This article analyses the current citizenship-nation building nexus in Québec in light of government publications and recent public discourses on ethnocultural pluralism and immigrant integration. First, the article surveys the changing relationship between Québécois nationalism and citizenship according to political circumstances in Québec, suggesting that debates over immigrant integration have played a central role in the creation of a civic Québécois identity, initially based on French as the public language and interculturalism. The article then analyses recent public debates surrounding ‘reasonable accommodation’ in Québec, and identifies a growing emphasis on laïcité – the secularisation of the public space – as identity marker. This article attributes this growing focus on secularism to dissatisfied nationalists seeking to reclaim the cultural prominence of the French Canadian majority in provincial institutions and press for measures aimed at enhancing Québec’s distinctiveness and autonomy within the Canadian institutional framework. On a more normative note, the article argues that while language nationalism is reconcilable with ethnocultural pluralism, recent discourses on the secularisation of the public space constrain the emergence of an openly pluralistic stance on national belonging in the province, and undermines the legitimacy of Québec interculturalism.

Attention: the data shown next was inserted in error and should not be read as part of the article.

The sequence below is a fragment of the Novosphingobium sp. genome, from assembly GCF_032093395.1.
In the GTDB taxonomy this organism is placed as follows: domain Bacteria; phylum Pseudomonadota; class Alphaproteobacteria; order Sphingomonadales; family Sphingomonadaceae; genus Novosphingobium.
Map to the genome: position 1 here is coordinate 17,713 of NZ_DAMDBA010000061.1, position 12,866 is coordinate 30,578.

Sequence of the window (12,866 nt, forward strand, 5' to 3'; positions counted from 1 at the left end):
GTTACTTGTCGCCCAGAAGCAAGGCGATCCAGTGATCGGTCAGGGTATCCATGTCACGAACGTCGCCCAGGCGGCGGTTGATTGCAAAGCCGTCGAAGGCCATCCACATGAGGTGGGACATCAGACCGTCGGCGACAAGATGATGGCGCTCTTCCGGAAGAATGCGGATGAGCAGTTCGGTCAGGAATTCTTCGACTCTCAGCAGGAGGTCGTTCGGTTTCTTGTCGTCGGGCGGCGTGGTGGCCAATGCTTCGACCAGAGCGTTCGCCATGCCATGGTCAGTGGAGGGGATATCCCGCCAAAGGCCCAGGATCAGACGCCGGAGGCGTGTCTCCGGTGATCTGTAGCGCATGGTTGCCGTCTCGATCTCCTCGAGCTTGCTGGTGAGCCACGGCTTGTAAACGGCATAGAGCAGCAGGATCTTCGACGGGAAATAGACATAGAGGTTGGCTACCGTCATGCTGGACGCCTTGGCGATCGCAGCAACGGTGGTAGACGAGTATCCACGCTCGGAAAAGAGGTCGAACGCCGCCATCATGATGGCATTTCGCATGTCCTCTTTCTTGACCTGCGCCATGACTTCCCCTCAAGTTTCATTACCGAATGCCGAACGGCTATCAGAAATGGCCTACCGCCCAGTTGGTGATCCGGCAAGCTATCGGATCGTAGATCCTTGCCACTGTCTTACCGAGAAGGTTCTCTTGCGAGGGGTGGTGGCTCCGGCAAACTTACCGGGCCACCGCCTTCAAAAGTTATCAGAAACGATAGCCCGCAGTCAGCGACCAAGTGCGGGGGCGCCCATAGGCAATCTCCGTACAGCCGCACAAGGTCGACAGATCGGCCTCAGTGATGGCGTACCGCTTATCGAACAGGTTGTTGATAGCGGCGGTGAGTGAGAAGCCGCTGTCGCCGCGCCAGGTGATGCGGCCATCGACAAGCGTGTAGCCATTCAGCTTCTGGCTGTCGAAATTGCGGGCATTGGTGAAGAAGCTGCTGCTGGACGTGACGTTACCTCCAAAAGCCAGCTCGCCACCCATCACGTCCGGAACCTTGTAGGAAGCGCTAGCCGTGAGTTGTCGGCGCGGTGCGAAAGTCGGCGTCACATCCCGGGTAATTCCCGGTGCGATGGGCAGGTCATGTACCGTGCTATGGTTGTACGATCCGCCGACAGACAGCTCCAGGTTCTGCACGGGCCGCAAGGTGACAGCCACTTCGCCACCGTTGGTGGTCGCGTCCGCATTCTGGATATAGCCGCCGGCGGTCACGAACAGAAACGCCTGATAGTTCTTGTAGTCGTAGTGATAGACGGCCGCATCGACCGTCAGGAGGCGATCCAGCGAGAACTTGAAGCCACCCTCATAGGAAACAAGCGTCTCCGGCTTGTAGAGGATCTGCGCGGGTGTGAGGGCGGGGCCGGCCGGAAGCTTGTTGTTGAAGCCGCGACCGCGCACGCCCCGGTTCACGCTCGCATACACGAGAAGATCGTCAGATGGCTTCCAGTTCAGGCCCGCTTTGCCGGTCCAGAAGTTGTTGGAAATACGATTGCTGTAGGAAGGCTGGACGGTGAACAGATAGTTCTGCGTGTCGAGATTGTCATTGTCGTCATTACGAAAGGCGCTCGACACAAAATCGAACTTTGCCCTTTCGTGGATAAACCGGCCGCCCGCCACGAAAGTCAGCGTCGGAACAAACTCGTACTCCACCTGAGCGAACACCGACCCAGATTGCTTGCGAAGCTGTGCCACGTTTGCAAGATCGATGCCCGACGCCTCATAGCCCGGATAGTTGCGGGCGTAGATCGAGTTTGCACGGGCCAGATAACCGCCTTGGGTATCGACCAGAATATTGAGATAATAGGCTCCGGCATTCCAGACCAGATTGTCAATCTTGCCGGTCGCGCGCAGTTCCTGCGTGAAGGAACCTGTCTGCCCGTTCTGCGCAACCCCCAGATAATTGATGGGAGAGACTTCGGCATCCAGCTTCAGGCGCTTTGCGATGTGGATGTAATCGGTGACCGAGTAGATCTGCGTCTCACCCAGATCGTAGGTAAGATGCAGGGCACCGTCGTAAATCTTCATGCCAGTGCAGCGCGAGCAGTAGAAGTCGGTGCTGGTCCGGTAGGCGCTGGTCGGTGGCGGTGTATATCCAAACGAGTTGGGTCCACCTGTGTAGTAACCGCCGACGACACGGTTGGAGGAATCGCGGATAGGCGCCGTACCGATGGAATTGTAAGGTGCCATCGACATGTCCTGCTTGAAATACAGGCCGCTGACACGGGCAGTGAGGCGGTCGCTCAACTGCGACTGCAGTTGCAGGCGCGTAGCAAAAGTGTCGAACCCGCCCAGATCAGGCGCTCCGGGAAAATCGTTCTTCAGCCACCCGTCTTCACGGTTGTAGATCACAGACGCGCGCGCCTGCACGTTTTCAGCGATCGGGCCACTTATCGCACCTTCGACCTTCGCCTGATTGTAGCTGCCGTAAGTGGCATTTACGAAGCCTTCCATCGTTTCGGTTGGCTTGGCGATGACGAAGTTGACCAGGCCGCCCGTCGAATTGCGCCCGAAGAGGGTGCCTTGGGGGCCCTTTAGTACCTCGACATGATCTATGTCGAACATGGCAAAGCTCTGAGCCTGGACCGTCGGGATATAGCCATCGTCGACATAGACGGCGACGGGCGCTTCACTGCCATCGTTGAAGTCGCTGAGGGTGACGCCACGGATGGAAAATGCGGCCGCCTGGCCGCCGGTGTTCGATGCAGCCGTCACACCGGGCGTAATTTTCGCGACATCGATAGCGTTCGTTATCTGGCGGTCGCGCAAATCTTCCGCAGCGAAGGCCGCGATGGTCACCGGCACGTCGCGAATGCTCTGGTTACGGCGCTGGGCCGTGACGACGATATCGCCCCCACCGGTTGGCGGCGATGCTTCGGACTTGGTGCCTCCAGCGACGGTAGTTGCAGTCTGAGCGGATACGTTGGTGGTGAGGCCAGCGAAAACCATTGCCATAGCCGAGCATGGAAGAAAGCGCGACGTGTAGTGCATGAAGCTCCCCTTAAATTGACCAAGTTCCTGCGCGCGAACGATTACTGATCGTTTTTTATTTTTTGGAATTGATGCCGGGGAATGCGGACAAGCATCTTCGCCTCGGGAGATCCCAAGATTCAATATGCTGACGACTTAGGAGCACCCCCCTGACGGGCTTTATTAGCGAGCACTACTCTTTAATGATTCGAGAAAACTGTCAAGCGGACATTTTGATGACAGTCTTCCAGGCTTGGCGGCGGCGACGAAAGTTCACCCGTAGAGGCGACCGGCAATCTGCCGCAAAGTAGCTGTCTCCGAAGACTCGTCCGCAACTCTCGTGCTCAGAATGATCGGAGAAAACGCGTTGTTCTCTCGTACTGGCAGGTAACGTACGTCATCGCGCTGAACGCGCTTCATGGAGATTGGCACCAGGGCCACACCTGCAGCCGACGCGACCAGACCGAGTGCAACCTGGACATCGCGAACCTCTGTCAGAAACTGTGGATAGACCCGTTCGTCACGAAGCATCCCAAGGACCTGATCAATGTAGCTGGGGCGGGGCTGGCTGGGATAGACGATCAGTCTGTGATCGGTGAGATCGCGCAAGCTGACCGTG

Reinterpreting the Past or Asserting the Future? National History and Nations in Peril – The Case of the Tibetan Nation, Anne-Sophie Bentz, Volume 6, Issue 2, September 2006, pp. 56-70.
This paper explores the idea that the importance of the past tends to become overwhelming when the nation is in peril. The Tibetan nation is one of those nations which is, or thinks it is, in peril; hence, Bentz contends, its constant need to assert its existence. I intend to examine how the history of Tibet has been transformed into a national history by discussing key historical events and relating them to the Tibetan interpretation as it developed in exile, particularly in India. With this Bentz aims to shed a new light on how national history, or, more precisely the (re)construction of a national history, can become instrumental in asserting a threatened nation’s existence and how this can affect the very content of the nation’s history.